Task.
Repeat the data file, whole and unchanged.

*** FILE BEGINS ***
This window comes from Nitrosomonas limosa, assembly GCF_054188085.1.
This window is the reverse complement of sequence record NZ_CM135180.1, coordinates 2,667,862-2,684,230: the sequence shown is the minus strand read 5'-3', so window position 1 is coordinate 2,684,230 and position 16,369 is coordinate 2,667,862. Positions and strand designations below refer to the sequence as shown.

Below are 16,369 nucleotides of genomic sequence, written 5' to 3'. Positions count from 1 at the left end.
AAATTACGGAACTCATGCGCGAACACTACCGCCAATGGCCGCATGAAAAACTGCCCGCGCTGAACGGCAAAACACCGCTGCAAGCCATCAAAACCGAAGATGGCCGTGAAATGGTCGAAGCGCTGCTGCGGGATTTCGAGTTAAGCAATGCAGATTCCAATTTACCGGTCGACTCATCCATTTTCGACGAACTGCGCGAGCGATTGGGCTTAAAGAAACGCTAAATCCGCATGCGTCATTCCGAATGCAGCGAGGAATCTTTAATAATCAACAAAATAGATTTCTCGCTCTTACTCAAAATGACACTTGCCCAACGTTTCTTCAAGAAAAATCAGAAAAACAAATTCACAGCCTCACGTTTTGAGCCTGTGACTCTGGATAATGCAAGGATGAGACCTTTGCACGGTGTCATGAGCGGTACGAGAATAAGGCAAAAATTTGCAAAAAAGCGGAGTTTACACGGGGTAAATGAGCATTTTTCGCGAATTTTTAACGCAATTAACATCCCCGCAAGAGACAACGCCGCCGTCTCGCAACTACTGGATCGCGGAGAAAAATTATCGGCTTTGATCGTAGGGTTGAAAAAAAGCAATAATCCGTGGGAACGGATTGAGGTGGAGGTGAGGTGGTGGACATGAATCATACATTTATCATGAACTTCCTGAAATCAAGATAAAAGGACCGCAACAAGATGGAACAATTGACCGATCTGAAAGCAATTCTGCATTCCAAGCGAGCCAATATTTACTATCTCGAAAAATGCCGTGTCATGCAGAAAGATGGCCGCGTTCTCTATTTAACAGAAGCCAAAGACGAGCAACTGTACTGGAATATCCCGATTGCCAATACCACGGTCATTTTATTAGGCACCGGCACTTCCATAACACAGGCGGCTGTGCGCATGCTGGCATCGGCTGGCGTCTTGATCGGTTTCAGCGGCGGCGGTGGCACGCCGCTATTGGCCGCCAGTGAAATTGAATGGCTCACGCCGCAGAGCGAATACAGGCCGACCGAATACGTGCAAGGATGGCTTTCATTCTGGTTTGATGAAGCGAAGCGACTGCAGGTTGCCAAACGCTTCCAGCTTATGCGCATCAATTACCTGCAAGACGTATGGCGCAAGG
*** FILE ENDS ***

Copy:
This window comes from Nitrosomonas limosa, assembly GCF_054188085.1.
This window is the reverse complement of sequence record NZ_CM135180.1, coordinates 2,667,862-2,684,230: the sequence shown is the minus strand read 5'-3', so window position 1 is coordinate 2,684,230 and position 16,369 is coordinate 2,667,862. Positions and strand designations below refer to the sequence as shown.

Below are 16,369 nucleotides of genomic sequence, written 5' to 3'. Positions count from 1 at the left end.
AAATTACGGAACTCATGCGCGAACACTACCGCCAATGGCCGCATGAAAAACTGCCCGCGCTGAACGGCAAAACACCGCTGCAAGCCATCAAAACCGAAGATGGCCGTGAAATGGTCGAAGCGCTGCTGCGGGATTTCGAGTTAAGCAATGCAGATTCCAATTTACCGGTCGACTCATCCATTTTCGACGAACTGCGCGAGCGATTGGGCTTAAAGAAACGCTAAATCCGCATGCGTCATTCCGAATGCAGCGAGGAATCTTTAATAATCAACAAAATAGATTTCTCGCTCTTACTCAAAATGACACTTGCCCAACGTTTCTTCAAGAAAAATCAGAAAAACAAATTCACAGCCTCACGTTTTGAGCCTGTGACTCTGGATAATGCAAGGATGAGACCTTTGCACGGTGTCATGAGCGGTACGAGAATAAGGCAAAAATTTGCAAAAAAGCGGAGTTTACACGGGGTAAATGAGCATTTTTCGCGAATTTTTAACGCAATTAACATCCCCGCAAGAGACAACGCCGCCGTCTCGCAACTACTGGATCGCGGAGAAAAATTATCGGCTTTGATCGTAGGGTTGAAAAAAAGCAATAATCCGTGGGAACGGATTGAGGTGGAGGTGAGGTGGTGGACATGAATCATACATTTATCATGAACTTCCTGAAATCAAGATAAAAGGACCGCAACAAGATGGAACAATTGACCGATCTGAAAGCAATTCTGCATTCCAAGCGAGCCAATATTTACTATCTCGAAAAATGCCGTGTCATGCAGAAAGATGGCCGCGTTCTCTATTTAACAGAAGCCAAAGACGAGCAACTGTACTGGAATATCCCGATTGCCAATACCACGGTCATTTTATTAGGCACCGGCACTTCCATAACACAGGCGGCTGTGCGCATGCTGGCATCGGCTGGCGTCTTGATCGGTTTCAGCGGCGGCGGTGGCACGCCGCTATTGGCCGCCAGTGAAATTGAATGGCTCACGCCGCAGAGCGAATACAGGCCGACCGAATACGTGCAAGGATGGCTTTCATTCTGGTTTGATGAAGCGAAGCGACTGCAGGTTGCCAAACGCTTCCAGCTTATGCGCATCAATTACCTGCAAGACGTATGGCGCAAGG